Yup. That's why I said they should get an ear full over doing something so potentially dumb. But punishment to that extreme is a bit beyond the pale in my opinion. I mean it's Tylenol. The kids were likely carrying them around to help relieve headaches. There isn't much you can do with Tylenol besides that. They're not taking them for a quick acetaminophen buzz, that's for sure.

As for accidentally hurting yourself with Tylenol? Well...I have to say...if you're the type who sees an unmarked baggy of white pills, and thinks "ALRIGHT! RANDOM DRUGS NOM NOM NOM OOH SO GOOD", you probably deserve whatever happens to you.
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Old Feb 6, 2013, 04:08 PM   #22
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You shouldn't be sending your kid to school with Aspirin or Tylenol. These are not medications that can be bought without an ID card, and have multiple warnings labels on them. I have a friend who is actually allergic to acetaminophen which is the main ingredient in Tylenol. You also want to stay away from Aspirin as much as possible for the different problems it can cause as well.

If you have a headache or are experiencing pain, you ask your teacher for permission to go to the nurse, or you go between classes. A student shouldn't be administering themselves medication, nor should they be giving their friends some either. In the case of my friend, if someone would have offered her some Tylenol, she would have probably ended up in the emergency room. It is something schools doesn't want to have to deal with.

Teachers at my school had X-acto cutters on hand all the time. You, again, can't really buy this stuff at a physical store without proper identification because it's a really sharp tool. It's useful for projects, but if you really needed one, asking a teacher to buy one for use for the whole class is a better solution.

As for off campus lunch... There were specific days when this was allowed. I used to know people that used to run off to the bookstore during that time though. Can you imagine what would have happened if a parent showed up looking for them because they had an emergency and needed to have them home? Can you imagine if they got into a car accident?

When I was in middle school, I used to stay in the after school program in the computer lab. And one time some lady decided to take a bunch of her kid's friends to Starbucks, maybe about five. One of their parents showed up ten minutes later to take them home, and the teacher had no idea where they were. They all showed up like 30 minutes later, and that teacher freaked out and told them that it wasn't going to happen anymore. The parent wasn't too fussed about it, but that lady really shouldn't have done that.

Most of this kind of stuff is in the handbooks though, they can't just let stuff slip because of good students, they have to play by the rules.
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Old Feb 6, 2013, 04:15 PM   #23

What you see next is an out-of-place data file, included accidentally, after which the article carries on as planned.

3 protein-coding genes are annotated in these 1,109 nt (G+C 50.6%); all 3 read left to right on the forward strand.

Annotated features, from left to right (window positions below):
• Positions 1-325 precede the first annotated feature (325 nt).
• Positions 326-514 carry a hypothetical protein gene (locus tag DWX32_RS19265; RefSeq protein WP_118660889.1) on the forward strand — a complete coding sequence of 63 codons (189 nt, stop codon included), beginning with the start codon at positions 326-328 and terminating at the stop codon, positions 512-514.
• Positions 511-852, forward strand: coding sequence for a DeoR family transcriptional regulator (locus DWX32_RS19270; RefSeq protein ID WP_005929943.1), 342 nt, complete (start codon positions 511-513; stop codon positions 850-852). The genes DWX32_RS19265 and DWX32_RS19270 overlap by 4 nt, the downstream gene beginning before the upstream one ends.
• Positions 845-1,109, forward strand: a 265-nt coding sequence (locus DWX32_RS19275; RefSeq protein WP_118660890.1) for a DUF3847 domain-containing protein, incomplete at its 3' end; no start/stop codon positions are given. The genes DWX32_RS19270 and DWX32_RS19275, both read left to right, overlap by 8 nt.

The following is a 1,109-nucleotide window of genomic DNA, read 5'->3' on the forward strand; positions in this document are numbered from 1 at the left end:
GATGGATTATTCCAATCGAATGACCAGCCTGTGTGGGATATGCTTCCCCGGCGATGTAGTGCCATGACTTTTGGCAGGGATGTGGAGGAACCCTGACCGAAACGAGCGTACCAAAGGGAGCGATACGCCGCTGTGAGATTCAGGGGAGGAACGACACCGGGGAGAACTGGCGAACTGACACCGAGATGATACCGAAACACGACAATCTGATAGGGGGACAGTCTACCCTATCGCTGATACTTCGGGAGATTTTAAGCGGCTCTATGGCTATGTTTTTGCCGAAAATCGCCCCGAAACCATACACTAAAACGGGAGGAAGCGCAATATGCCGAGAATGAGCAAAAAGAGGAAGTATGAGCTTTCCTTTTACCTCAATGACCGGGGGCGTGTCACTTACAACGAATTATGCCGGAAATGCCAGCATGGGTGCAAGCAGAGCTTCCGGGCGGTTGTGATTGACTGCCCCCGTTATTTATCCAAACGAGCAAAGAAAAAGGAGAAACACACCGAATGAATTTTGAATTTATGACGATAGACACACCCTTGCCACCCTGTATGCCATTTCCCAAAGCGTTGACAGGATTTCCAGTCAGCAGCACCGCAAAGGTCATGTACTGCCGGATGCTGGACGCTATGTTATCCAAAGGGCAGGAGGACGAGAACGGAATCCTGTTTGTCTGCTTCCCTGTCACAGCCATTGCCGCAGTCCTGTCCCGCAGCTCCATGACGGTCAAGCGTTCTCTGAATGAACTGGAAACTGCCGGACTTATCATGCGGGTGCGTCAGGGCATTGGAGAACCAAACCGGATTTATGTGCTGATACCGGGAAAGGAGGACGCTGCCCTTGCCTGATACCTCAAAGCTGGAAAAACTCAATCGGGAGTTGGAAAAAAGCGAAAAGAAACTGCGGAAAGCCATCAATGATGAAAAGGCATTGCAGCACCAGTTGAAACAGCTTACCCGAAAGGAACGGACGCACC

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You shouldn't be sending your kid to school with Aspirin or Tylenol. These are not medications that can be bought without an ID card, and have multiple warnings labels on them. I have a friend who is actually allergic to acetaminophen which is the main ingredient in Tylenol. You also want to stay away from Aspirin as much as possible for the different problems it can cause as well.

Where do you need ID to buy Tylenol or Aspirin? Here, you do if it has pseudophedrine, but not for regular Tylenol.
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Old Feb 6, 2013, 04:26 PM   #24
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No, there have been stories about kids getting suspended for over the counter medications. It's a part of their Zero Tolerance efforts on drugs in schools.

I can understand and justify a kid bringing a bunch of Tylenol pills to school in an unmarked zip-lock baggy and getting read the riot act once everyone figures out what's going on. But this is flat out "you brought drugs to school. Tylenol is a drug, therefore you're suspended". No forethought, no analyzing the situation and applying the appropriate action. Just a bunch of jerked knees and hysterics over not much at all.

I find that ridiculous.
Don't forget the girl who was strip-searched - sexually assaulted, I'd say - after being accused, by another student, of having Advil. She didn't have any Advil, by the way.
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Old Feb 6, 2013, 04:46 PM   #25
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Don't forget the girl who was strip-searched - sexually assaulted, I'd say - after being accused, by another student, of having Advil. She didn't have any Advil, by the way.
I think I remember hearing about that. Don't remember the sexual assault, but the strip search and resulting panic...

...over Advil?

What harm can you do with Advil? It doesn't induce an altered state in any way, so no one's gonna be popping them for recreational use. I guess you could use them to kill yourself, but lets think about the implications of someone using over the counter medication to commit slow suicide at a public school. Anyone attempting that obviously has issues they can't deal with, and is crying for help in the most blatant and theatrical way possible. That's an entirely separate issue from bringing drugs to school, only superficially connected, and should be addressed accordingly.

Otherwise, what reason does anyone have for bringing Advil to school? If they're not getting high off it, and not using it as a means to end it all...then why bring it at all? I'd say it's probably because their back hurts. So how should it be handled?

"Hey, I hear you brought Advil to school"
"...yeah"
"Okay. Give it here. We don't like our students carrying medication of any kind on their persons. It leads to too many complications. You need it, we'll have it at the nurses office".

...and then it's done. Treated properly, efficiently, and with a bit of sanity. If some dipwad kid keeps bringing more with them after this nice little discussion, that's when you start applying the detentions and suspensions. Even then you don't go batcrap insane over the issue.

The appropriate action for every infraction. The appropriate punishment applied thusly. That's the way it should be done.

Treating a kid with a bottle of Advil the same as if they brought 14 kilos of uncut cocaine? That's not appropriate. At all.